Recycling fuels his green world

Manila, Philippines --- In this age of increasing prices of petroleum, a 76-year-old businessman and inventor has developed remarkable innovations to resist being a slave to fossil fuel.

His name is Gonzalo "Jun" Catan Jr. His name probably rings a bell, being the founder of one of the country's biggest pest control companies, Mapecon Philippines, Inc.

But to describe Catan as a mere businessman who earns a living by driving away rats and other critters is to sell him short; he is an entomologist (one who studies insects) as well as an inventor with a flair for clean, green and efficient energy.

His inventiveness and penchant for the environmentally-sustainable has actually spawned an entire subsidiary of his company - Mapecon Green Charcoal Philippines, Inc., or simply MGCPI. Established in 1990, MGCPI lives in a rather non-descript green building in Vito Cruz, Manila where the gray-haired, suspenders-wearing Catan pursues his guiding principle.

"There is nothing we cannot recycle," he tells this reporter.

That, in a nutshell, is Catan's blueprint for innovation: Recycling. This is quite evident in MGCPI's signature product, Green Charcoal, which he began experimenting with in the mid-90s.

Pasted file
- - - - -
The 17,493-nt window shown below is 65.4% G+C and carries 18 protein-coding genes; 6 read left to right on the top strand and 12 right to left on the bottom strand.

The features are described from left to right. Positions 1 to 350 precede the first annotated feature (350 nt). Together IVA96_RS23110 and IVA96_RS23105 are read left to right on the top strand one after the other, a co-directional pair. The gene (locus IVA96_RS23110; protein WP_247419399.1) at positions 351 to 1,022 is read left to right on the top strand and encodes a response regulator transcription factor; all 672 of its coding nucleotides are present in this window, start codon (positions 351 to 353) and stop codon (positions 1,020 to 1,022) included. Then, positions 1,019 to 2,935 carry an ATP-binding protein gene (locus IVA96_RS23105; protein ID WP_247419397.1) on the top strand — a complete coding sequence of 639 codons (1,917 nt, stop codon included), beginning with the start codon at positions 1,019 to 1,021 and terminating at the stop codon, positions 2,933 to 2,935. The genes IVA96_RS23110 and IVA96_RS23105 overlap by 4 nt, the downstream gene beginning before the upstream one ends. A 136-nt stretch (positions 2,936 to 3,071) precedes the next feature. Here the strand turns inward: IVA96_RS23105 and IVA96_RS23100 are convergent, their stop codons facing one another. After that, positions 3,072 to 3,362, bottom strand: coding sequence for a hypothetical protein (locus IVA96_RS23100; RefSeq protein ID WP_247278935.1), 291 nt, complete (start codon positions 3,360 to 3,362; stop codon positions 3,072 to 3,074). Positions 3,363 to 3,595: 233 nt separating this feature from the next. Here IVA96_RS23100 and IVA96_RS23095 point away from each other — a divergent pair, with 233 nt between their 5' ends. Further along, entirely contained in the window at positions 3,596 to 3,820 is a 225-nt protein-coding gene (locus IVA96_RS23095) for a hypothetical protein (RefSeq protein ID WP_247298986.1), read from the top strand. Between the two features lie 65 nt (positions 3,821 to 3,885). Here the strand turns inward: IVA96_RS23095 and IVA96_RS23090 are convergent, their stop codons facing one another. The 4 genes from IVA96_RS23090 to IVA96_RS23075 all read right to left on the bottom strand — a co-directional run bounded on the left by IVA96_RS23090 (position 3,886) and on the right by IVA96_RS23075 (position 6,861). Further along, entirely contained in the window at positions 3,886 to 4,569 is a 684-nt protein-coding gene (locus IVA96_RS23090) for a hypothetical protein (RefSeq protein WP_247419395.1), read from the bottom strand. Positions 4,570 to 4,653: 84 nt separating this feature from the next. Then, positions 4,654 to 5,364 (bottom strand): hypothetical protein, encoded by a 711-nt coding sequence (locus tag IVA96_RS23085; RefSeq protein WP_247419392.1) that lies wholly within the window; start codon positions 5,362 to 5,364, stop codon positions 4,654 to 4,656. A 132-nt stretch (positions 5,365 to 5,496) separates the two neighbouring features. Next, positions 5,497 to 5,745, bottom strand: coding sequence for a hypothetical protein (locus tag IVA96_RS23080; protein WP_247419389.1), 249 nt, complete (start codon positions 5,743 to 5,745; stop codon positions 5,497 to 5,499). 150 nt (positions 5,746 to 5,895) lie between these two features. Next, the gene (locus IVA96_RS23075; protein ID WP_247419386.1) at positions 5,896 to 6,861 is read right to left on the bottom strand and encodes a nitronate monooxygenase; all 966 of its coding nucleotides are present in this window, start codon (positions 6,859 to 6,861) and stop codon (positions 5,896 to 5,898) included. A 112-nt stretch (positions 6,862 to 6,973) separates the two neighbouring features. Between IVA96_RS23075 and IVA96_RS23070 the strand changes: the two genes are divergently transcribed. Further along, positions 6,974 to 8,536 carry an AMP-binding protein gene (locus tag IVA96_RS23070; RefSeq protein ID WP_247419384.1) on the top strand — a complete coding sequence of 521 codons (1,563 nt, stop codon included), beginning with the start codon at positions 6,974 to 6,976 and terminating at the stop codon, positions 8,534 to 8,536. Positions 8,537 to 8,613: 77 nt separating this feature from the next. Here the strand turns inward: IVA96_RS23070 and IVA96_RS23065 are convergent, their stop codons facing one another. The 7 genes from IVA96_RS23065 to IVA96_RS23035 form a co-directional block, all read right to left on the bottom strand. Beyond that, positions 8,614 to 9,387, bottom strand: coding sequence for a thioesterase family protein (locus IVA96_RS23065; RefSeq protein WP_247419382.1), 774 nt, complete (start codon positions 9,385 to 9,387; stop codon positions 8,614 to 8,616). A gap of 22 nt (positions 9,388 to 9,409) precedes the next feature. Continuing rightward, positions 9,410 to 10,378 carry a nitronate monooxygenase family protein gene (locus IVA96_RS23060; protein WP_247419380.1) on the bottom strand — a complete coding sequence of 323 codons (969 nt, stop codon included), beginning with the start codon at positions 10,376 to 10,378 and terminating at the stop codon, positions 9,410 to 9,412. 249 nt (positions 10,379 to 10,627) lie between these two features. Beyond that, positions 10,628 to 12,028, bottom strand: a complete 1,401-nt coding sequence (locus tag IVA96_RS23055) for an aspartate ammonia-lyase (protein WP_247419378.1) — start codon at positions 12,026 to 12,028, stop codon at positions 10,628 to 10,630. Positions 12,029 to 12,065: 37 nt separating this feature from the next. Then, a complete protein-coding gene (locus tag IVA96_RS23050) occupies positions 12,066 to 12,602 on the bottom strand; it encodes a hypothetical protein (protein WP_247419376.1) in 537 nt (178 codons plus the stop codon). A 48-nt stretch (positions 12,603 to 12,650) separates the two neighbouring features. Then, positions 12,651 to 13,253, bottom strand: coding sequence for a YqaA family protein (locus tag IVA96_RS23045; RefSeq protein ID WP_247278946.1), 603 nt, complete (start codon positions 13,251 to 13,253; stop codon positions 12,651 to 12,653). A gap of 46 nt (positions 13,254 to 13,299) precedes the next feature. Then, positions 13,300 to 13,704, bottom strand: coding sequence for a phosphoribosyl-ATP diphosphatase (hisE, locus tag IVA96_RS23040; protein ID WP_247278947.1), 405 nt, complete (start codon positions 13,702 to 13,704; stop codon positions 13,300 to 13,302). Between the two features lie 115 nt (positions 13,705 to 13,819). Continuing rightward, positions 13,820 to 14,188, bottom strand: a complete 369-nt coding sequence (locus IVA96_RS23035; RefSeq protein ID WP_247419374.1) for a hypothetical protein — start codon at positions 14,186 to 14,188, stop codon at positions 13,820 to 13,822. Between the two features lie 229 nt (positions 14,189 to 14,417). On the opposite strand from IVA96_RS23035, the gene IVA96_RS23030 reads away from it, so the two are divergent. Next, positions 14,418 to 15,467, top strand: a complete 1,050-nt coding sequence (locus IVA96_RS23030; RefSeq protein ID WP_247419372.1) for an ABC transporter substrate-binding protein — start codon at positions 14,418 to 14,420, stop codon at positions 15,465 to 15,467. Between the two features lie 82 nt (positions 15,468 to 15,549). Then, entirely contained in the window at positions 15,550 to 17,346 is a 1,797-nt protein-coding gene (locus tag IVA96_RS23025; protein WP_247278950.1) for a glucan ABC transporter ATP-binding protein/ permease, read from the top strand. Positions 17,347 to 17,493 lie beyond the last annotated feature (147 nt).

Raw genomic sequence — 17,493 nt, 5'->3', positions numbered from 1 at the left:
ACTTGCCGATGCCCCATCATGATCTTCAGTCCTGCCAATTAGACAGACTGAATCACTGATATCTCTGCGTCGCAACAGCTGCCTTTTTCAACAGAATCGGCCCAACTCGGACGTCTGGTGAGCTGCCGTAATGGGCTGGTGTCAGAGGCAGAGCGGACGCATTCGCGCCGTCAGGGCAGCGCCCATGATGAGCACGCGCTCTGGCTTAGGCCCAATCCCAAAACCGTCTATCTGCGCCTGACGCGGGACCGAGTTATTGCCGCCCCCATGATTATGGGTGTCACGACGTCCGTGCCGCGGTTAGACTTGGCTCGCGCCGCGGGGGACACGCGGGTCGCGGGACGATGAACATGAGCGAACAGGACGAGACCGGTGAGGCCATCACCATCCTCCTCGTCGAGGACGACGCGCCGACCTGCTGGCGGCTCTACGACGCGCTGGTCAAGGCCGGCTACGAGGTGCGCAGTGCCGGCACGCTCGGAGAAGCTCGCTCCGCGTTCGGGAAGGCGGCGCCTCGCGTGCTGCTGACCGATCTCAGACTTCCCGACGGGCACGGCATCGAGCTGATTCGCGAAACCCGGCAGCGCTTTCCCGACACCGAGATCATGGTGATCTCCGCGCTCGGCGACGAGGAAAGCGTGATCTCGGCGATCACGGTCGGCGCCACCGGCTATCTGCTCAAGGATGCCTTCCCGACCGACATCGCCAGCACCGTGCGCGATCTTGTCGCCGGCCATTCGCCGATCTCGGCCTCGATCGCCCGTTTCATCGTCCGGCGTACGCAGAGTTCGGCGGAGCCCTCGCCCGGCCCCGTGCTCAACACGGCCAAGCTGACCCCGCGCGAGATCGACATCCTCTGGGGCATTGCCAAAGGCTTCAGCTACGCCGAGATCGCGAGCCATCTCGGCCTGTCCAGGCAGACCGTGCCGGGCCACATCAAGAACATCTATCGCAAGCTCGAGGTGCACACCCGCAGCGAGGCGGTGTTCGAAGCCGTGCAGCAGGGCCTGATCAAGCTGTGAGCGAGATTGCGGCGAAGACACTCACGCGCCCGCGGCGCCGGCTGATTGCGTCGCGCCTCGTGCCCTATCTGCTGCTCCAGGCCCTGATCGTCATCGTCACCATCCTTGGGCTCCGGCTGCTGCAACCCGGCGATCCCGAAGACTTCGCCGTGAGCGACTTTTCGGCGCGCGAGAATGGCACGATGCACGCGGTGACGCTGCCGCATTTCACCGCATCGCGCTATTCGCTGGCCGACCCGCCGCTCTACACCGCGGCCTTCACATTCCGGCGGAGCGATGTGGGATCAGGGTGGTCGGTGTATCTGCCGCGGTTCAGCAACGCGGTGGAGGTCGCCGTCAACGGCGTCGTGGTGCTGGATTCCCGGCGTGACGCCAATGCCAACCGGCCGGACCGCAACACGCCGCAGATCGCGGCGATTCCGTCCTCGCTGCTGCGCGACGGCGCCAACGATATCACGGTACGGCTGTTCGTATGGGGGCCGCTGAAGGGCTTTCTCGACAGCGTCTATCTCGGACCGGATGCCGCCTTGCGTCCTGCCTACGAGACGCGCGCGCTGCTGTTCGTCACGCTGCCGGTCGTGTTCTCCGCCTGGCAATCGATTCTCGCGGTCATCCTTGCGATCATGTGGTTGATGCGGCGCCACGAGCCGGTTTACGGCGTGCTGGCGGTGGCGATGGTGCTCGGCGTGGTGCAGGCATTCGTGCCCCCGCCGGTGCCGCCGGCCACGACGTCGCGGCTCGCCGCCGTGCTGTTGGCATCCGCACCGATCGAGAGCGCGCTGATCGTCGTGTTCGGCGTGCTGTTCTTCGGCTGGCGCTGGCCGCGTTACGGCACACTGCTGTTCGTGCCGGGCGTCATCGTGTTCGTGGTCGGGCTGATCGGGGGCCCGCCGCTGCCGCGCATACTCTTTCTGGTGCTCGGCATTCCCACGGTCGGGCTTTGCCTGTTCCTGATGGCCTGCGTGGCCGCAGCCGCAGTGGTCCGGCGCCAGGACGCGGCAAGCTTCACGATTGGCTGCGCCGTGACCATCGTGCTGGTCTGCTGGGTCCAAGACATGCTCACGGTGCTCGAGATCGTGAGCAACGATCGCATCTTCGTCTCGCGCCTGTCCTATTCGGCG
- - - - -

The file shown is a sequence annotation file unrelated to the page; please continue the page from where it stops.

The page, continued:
Green Charcoal

As its name implies, Green Charcoal spares precious trees from kaingeros or slash-and-burn farmers who produce the usual kind of uling (charcoal). Instead, Catan uses biodegradable wastes and other biomass from both household and industrial garbage as his raw materials.

"Biomass includes all kinds of grasses (like talahib, napier, cogon), cuttings or branches of pruned trees, leaves, water lilies, agricultural wastes from coconut, rice, bananas, palm, sugar cane, sorghum, corn (and) biodegradable garbage including food wastes," he said.

With these materials, Catan was able to produce a slow-burning fuel in Green Charcoal, the applications of which has the potential to gradually, if not drastically, cut the country's oil imports.

"A further development of Green Charcoal technology is that now more hydrogen gas can be produced during combustion," the inventor said.